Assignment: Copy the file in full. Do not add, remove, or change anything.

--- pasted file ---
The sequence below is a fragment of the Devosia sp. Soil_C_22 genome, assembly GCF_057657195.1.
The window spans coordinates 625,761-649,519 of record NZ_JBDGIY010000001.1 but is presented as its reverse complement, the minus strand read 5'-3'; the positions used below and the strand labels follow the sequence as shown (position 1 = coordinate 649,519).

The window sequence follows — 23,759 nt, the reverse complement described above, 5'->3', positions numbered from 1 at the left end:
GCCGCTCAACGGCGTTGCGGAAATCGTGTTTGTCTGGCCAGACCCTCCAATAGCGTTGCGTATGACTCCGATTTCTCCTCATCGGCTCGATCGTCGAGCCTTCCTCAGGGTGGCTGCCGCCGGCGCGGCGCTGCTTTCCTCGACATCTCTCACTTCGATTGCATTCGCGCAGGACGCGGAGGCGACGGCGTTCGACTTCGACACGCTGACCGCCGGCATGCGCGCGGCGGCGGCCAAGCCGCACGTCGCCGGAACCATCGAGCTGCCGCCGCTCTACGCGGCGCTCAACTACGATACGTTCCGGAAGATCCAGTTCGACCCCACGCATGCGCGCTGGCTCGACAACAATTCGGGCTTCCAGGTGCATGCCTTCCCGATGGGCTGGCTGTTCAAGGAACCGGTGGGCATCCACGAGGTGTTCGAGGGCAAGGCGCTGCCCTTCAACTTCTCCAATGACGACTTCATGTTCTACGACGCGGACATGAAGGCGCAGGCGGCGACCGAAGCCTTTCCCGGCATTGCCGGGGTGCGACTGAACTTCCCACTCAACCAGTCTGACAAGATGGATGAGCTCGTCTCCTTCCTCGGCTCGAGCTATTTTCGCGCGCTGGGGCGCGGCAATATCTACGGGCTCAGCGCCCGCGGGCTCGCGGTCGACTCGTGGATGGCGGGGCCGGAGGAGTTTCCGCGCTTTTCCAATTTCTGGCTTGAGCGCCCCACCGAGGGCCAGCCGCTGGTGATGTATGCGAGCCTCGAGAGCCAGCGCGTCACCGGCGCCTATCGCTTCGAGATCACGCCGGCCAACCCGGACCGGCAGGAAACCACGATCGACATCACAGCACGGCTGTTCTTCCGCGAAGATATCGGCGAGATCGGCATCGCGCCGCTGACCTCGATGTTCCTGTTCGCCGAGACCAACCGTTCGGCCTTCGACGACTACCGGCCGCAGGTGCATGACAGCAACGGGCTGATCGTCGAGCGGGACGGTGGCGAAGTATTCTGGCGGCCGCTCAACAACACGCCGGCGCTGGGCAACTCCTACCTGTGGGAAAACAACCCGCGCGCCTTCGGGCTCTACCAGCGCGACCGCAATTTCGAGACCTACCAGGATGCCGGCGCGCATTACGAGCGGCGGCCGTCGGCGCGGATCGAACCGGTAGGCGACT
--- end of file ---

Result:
The sequence below is a fragment of the Devosia sp. Soil_C_22 genome, assembly GCF_057657195.1.
The window spans coordinates 625,761-649,519 of record NZ_JBDGIY010000001.1 but is presented as its reverse complement, the minus strand read 5'-3'; the positions used below and the strand labels follow the sequence as shown (position 1 = coordinate 649,519).

The window sequence follows — 23,759 nt, the reverse complement described above, 5'->3', positions numbered from 1 at the left end:
GCCGCTCAACGGCGTTGCGGAAATCGTGTTTGTCTGGCCAGACCCTCCAATAGCGTTGCGTATGACTCCGATTTCTCCTCATCGGCTCGATCGTCGAGCCTTCCTCAGGGTGGCTGCCGCCGGCGCGGCGCTGCTTTCCTCGACATCTCTCACTTCGATTGCATTCGCGCAGGACGCGGAGGCGACGGCGTTCGACTTCGACACGCTGACCGCCGGCATGCGCGCGGCGGCGGCCAAGCCGCACGTCGCCGGAACCATCGAGCTGCCGCCGCTCTACGCGGCGCTCAACTACGATACGTTCCGGAAGATCCAGTTCGACCCCACGCATGCGCGCTGGCTCGACAACAATTCGGGCTTCCAGGTGCATGCCTTCCCGATGGGCTGGCTGTTCAAGGAACCGGTGGGCATCCACGAGGTGTTCGAGGGCAAGGCGCTGCCCTTCAACTTCTCCAATGACGACTTCATGTTCTACGACGCGGACATGAAGGCGCAGGCGGCGACCGAAGCCTTTCCCGGCATTGCCGGGGTGCGACTGAACTTCCCACTCAACCAGTCTGACAAGATGGATGAGCTCGTCTCCTTCCTCGGCTCGAGCTATTTTCGCGCGCTGGGGCGCGGCAATATCTACGGGCTCAGCGCCCGCGGGCTCGCGGTCGACTCGTGGATGGCGGGGCCGGAGGAGTTTCCGCGCTTTTCCAATTTCTGGCTTGAGCGCCCCACCGAGGGCCAGCCGCTGGTGATGTATGCGAGCCTCGAGAGCCAGCGCGTCACCGGCGCCTATCGCTTCGAGATCACGCCGGCCAACCCGGACCGGCAGGAAACCACGATCGACATCACAGCACGGCTGTTCTTCCGCGAAGATATCGGCGAGATCGGCATCGCGCCGCTGACCTCGATGTTCCTGTTCGCCGAGACCAACCGTTCGGCCTTCGACGACTACCGGCCGCAGGTGCATGACAGCAACGGGCTGATCGTCGAGCGGGACGGTGGCGAAGTATTCTGGCGGCCGCTCAACAACACGCCGGCGCTGGGCAACTCCTACCTGTGGGAAAACAACCCGCGCGCCTTCGGGCTCTACCAGCGCGACCGCAATTTCGAGACCTACCAGGATGCCGGCGCGCATTACGAGCGGCGGCCGTCGGCGCGGATCGAACCGGTAGGCGACT